Hi. I have a book coming out. It’s called Future Presence. Maybe you knew this. Maybe you had no idea! Either way, it’s only about three months away, which means it’s no longer A Thing I’m Working On, like it has been for more than a year and a half, and is instead A Thing I Can Hold In My Hands, Despite the Fact That Not All the Photos Are In It Yet. That also means that the book is officially available to pre-order! There are lots of ways to do that, which I’ll get to in a little bit, but first I want to talk a little bit about the book itself.
Future Presence is a book about virtual reality, but it’s not about the history of VR or the technology itself or video games or the schlock-movie classic Lawnmower Man. All those things are in the book (how could they not be?) but they’re not the point. The book is really about VR’s effect on us: what it means for human connection and inhuman connection; how it changes our relationships with ourselves and others; and especially how it intensifies experiences in ways that have profound repercussions for friendship and love and sex, in ways both good and bad. In other words, it’s what VR means for intimacy.
The idea of VR has been around for decades, but after a brief false start in the late ’80s and early ’90s, our computers actually became powerful enough and small enough to deliver quality VR about five years ago. That’s when I began writing about VR, as an editor at WIRED; the very first time I tried it, in 2013, I knew there was something truly special about it. (There’s even video of that first time.)
VR is able to induce a phenomenon known as “presence,” in which your brain truly believes that you’re in the virtual world, and leads your body to react in kind. It’s an entirely new kind of immersion, far beyond anything we’ve been able to experience through theater or books or movies, and it leads your body to react in kind. VR can give you memories of things you’ve never actually done. It can make you think a different person’s body is your own. It can evoke feelings of longing and tenderness—not sympathy, not empathy, but soul-deep connection—with nothing but 1s and 0s.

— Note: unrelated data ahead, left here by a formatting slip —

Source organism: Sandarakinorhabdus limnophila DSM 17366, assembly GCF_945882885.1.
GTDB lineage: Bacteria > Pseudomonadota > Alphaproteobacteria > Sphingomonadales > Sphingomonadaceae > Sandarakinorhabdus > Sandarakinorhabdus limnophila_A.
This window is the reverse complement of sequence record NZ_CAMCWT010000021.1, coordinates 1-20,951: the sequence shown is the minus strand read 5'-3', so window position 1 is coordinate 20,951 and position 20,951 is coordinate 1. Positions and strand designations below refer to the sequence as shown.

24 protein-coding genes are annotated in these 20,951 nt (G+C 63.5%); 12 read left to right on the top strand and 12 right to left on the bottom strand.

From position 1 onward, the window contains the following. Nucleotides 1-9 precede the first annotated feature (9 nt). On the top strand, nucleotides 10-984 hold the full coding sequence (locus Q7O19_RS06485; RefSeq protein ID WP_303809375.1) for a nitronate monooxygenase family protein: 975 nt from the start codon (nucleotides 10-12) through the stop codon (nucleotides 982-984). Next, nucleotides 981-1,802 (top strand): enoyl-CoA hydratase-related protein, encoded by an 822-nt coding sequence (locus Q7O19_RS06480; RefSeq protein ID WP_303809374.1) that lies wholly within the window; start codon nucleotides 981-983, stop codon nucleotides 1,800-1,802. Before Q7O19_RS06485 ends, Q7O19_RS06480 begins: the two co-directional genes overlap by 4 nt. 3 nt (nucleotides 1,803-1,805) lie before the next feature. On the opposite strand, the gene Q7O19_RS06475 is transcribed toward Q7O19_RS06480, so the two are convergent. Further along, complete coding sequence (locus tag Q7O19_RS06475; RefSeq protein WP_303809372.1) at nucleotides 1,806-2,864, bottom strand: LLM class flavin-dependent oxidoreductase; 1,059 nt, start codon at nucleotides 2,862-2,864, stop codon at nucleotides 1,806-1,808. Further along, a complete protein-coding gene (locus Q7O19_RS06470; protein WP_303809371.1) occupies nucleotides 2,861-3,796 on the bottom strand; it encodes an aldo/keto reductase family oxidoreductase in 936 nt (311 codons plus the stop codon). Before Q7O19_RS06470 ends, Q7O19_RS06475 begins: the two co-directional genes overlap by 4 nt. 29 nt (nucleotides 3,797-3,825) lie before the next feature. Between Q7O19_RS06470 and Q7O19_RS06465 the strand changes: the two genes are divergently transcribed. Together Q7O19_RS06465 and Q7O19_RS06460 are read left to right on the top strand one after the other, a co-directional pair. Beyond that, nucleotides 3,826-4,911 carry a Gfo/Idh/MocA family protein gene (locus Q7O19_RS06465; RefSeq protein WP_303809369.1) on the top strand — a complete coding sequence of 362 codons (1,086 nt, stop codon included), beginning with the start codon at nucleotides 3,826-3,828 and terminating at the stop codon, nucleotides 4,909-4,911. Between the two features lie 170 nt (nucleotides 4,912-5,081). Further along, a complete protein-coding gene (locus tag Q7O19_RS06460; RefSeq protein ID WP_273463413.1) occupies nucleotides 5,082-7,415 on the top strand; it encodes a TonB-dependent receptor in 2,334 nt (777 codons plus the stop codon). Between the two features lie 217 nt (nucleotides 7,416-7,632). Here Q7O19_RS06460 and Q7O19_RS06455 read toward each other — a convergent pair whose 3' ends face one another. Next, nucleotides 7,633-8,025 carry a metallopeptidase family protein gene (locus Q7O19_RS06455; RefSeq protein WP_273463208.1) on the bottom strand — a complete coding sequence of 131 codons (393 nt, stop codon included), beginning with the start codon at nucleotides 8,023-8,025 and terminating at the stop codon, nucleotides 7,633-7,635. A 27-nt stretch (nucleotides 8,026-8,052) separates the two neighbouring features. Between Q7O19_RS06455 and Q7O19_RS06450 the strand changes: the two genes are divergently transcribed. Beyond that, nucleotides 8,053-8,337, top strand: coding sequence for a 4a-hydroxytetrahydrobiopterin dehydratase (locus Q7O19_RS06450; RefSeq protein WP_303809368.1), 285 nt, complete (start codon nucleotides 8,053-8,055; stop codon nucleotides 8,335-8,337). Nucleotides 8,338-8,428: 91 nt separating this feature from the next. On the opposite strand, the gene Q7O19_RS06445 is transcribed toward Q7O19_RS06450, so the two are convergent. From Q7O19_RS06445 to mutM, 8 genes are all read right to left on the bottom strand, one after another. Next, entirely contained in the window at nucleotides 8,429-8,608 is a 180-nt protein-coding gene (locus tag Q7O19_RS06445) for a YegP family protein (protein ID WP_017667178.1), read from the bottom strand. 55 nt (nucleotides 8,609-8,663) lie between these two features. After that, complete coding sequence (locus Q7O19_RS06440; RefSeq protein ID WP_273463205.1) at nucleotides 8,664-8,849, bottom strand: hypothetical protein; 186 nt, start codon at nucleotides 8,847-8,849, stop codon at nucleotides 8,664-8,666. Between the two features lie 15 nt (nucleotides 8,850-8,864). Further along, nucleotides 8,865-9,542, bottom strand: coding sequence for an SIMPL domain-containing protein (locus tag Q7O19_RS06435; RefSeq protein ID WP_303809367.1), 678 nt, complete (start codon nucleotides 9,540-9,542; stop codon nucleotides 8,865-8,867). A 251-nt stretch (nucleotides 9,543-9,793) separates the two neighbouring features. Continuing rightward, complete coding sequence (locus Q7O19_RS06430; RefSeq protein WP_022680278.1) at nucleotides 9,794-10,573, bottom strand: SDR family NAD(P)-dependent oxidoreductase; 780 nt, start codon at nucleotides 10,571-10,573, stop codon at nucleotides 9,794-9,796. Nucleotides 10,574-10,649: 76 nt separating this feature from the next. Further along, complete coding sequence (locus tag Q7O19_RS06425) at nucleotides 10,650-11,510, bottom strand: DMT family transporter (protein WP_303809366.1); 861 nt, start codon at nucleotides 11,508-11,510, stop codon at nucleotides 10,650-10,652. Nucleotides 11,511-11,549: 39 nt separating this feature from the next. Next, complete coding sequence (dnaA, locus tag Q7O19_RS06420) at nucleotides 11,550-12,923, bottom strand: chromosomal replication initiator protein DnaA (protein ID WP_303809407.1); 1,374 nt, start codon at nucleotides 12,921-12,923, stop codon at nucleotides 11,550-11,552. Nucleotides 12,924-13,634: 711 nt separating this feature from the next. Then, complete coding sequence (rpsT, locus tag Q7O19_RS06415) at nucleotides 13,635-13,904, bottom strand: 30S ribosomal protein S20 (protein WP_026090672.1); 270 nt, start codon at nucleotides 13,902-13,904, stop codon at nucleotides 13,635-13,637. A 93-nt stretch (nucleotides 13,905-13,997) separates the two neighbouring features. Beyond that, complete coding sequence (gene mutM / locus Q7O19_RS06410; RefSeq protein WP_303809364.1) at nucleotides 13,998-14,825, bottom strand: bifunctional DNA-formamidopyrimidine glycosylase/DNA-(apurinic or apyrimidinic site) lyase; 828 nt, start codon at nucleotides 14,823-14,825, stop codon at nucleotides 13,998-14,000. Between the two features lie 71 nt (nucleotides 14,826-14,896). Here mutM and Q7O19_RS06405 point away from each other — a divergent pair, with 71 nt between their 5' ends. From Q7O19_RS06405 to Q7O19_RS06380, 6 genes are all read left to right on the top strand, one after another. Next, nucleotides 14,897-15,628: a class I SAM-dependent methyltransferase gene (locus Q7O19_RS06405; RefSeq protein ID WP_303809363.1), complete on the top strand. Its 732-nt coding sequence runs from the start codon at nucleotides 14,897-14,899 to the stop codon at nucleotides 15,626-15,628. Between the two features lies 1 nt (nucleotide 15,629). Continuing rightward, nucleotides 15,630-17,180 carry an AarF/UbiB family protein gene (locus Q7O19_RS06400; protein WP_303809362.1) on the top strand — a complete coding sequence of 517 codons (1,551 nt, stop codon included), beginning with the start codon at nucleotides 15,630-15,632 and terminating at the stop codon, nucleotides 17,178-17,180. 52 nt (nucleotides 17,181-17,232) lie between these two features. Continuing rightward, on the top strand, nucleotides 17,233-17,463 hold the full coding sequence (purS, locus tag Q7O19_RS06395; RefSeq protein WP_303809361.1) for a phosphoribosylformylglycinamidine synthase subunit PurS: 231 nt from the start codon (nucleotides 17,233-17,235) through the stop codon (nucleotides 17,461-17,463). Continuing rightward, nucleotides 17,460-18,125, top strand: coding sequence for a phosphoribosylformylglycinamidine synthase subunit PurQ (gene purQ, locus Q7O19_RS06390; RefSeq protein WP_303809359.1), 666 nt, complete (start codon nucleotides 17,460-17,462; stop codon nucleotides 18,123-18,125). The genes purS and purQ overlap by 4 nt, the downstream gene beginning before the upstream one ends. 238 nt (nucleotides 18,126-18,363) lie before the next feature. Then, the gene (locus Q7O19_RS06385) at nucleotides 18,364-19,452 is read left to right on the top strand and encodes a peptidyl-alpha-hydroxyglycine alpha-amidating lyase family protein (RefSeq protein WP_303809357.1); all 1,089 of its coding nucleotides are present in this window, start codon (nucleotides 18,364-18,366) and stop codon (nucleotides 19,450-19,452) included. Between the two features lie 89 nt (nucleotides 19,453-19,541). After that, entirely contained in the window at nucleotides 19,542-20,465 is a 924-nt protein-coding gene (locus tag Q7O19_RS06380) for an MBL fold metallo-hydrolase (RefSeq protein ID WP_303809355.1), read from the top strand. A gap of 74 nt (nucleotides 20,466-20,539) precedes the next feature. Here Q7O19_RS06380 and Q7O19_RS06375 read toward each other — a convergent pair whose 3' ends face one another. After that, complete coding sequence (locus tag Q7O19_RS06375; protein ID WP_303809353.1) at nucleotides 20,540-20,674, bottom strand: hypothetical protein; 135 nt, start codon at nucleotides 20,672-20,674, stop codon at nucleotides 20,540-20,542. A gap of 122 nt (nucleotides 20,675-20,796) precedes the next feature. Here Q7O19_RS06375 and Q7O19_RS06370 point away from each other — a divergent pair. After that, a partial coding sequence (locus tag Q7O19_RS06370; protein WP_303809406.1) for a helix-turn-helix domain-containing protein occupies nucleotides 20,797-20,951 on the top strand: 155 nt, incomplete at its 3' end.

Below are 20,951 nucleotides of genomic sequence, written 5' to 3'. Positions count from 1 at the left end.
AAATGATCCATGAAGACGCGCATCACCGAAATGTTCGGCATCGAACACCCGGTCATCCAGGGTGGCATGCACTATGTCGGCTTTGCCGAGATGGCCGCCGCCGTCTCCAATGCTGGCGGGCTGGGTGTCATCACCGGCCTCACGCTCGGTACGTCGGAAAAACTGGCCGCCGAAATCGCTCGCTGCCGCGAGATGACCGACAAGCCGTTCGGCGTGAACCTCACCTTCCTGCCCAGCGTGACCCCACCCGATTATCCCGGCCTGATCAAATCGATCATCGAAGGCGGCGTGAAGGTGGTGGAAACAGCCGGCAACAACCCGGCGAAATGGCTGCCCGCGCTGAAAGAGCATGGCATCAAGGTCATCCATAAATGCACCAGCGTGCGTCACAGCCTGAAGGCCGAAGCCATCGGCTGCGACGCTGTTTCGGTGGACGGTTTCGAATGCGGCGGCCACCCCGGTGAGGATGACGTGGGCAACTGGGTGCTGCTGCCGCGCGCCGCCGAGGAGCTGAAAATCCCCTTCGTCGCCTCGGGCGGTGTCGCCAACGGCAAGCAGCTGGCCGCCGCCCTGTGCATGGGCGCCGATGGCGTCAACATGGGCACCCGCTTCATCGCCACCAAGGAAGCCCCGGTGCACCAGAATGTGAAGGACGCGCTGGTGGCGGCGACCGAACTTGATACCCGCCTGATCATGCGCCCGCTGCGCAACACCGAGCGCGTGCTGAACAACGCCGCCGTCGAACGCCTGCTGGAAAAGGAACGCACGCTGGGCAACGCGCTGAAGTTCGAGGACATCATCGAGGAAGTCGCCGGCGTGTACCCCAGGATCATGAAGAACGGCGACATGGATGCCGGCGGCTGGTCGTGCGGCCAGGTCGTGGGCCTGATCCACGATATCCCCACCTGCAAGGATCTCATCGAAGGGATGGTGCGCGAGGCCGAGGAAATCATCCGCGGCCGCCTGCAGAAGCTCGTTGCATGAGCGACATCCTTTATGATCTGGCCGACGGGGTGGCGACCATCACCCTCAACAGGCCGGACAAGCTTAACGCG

Since that first day in 2013, I’ve spent a lot of time wearing headsets and exploring mind-bending experiences, seeing things that are far beyond what’s currently available, but also talking with the people who are living VR—making it, learning from it, thinking smart things about it. And perhaps most importantly, I’ve been talking with the people whose lives are being changed by it. Because all of our lives will be changed by it soon enough, in one way or another. Future Presence takes you inside all those stories, to give you a sense of what this technology, and presence, makes possible.
If you’ve never tried VR before, this book might just be the perfect place to start. (Seriously, you don’t need to know the first thing about it.) If you’re familiar with it, but think it’s going to bring about the downfall of humanity, great! I hope the book changes your mind. Even if you use VR all the time, I think there’ll be something new in here for you.
There have been books written about VR before this one, and there will be books written after this one. But I truly believe that Future Presence is doing something that’s not quite like any of these other books. It’s starting with now—with the first few years of affordable, accessible, virtual reality—and charting what the future will look like. I hope you’ll go there with me.
Speaking of which! Like I said, Future Presence is available for pre-order. You can do that here, from the retailer of your choosing, but I’ll make it even easier for you:
And tell your friends. (And your professors, and reading groups, and bosses, and the people sitting next to you on the bus while you read this. Seriously, tell everyone.)